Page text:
The Soul-Making Theodicy:
A Response to Dore

1. Soul-Making and the Problem of Evil

Citation Information

Allan, Leslie 2015. The Soul-Making Theodicy: A Response to Dore, URL = <>.

Stained glass image of a grieving angel

Perhaps the most persistent objection to theism is the problem of evil. There appears to be an incompatibility, or a prima facie incompatibility, between the belief that there exists an omnipotent, omniscient and morally perfect creator of the world, and the belief that there are instances of evil (typically, instances of suffering). In this essay, I will consider one type of attempt to solve this problem; namely, the 'soul-making' theodicy.

'Soul-making' theodicies can be characterized as centring on the claim that:

  1. moral character, in the form of dispositions to act virtuously, is intrinsically valuable, but can only be developed by free agents responding to actual instances of evil, or
  2. the virtuous responses of free agents are intrinsically valuable, but such responses can only be evoked in confrontations with actual instances of evil, or
  3. both a. and b. above.

For the 'soul-making' theodicist, the intrinsic value of the disposition or the virtuous act outweighs the disvalue of the necessary evil, and hence the occurrence of evil is morally justified. In the following sections, I will outline two of the more difficult problems for such theodicies and evaluate the adequacy of the responses given to them.

In order to do this, I want to first make clear what the problem of evil is and is not. The best way that I can characterize this problem is in the form of a set of seven statements that is mutually inconsistent, with consistency being won at the cost of the negation of at least one of the statements. The set of seven statements is as follows.

  1. God is omnipotent, omniscient and morally perfect.
  2. An omnipotent being has the power to prevent/eliminate evil.
  3. An omniscient being knows how to prevent/eliminate evil.
  4. A morally perfect being, as much as possible, protects/promotes good and prevents/eliminates evil to the extent that a greater good is not thereby prevented/eliminated.
  5. God exists.
  6. The occurrence of evil or the a posteriori[1] possibility of evil is neither logically nor causally consequent to the occurrence of any greater good.
  7. Evil exists.

Statement (1) is taken to be analytically true. I shall take it that 'x is omnipotent' iff 'There is no limit to the magnitude of the force that x can generate'. I shall take it that 'x is omniscient' iff 'x knows the epistemic status of every analytic and contingent statement'. The properties of a morally perfect being are stipulated by the most adequate normative ethical theory. Statements (2) and (3) are not analytically true, but are accepted by the theodicist. Statement (4), I take it, is not analytically true. On some normative theories that I accept as logically coherent, (4) is rejected. For example, those theories that either incorporate the Principle of Double Effect or certain rights as primitive will reject the consequentialism of (4). However, theodicists, in common with those critics who raise the problem of evil, are, by and large, consequentialists. Without further argument, I shall go along with theodicists who accept (4) as integral to an adequate normative theory. Statement (5) is either accepted by the theodicist as not analytically true, or the theodicist regards the problem of evil as an argument for the thesis that there is no valid argument for (5) with purely analytic premises. Statement (6) is also not analytically true. Whether one accepts or rejects (6) will depend on one's axiology. All 'soul-making' theodicies explicitly reject (6). Statement (7) is contingently true and accepted by 'soul-making' theodicists.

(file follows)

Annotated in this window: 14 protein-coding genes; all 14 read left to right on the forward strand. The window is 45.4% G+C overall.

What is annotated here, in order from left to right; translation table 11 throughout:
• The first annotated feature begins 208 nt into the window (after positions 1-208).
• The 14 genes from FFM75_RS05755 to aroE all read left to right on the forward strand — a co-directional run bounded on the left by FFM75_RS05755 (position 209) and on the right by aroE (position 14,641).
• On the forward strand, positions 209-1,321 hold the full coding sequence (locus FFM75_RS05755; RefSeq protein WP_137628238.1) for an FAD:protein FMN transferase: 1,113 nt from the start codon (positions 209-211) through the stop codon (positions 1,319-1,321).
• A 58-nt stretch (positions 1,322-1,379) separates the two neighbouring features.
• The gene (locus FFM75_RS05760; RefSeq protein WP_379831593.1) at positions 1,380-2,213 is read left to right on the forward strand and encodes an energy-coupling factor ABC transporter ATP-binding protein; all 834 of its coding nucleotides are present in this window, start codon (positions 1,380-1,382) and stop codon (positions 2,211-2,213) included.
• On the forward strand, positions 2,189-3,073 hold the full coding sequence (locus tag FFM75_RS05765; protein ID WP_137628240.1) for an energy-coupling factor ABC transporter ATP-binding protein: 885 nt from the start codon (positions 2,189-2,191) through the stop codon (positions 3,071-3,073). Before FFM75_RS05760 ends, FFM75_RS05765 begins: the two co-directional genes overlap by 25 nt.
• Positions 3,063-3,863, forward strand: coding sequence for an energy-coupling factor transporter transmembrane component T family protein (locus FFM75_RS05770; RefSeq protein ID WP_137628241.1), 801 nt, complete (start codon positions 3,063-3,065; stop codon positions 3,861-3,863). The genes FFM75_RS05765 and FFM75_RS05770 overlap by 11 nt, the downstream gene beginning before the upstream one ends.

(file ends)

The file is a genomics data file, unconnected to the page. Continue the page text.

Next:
Statements (1), (2), (3), (4), (5), (6) and (7) form a logically inconsistent set of statements. However, the problem of evil is not the apparent logical inconsistency between the theist's belief in the existence of an omnipotent, omniscient and morally perfect being ((1), (2), (3) and (5)) and his belief in the occurrence of evil ((7)). Logical inconsistency only arises after the addition of the reputably morally acceptable premises (4) and (6). The problem of evil is the problem of rationally reconciling the belief that an omnipotent, omniscient and morally perfect being exists, the belief that evil occurs, and the acceptance of an adequate normative theory.

It is relevant to the appraisal of the 'soul-making' theodicy to note a weaker version of the problem of evil. The theodicist may successfully reject statement (6), and hence justify the occurrence of some evil. In this case, the theodicist replaces (6) with

  1. The occurrence of some evil, or the a posteriori possibility of some evil, is logically or causally consequent to the occurrence of some greater good.

But now the set, (1), (2), (3), (4), (5) and (6′) is logically inconsistent with

  1. There are instances of evil whose occurrence, or a posteriori possibility of occurring, is not logically or causally consequent to the occurrence of some greater good.

So, the theodicist must not only show that the existence of some evil is morally justified, but also that there are no unnecessary instances of evil. That is, he must be able to supply a morally sufficient explanation for the actual amount, distribution and types of evil in the world.


  1. [1] 'A posteriori possibility' is here used in the libertarian sense of 'x is a posteriori possible' iff 'x is not logically consequent to the laws of nature and the initial conditions'.

Copyright © 2015

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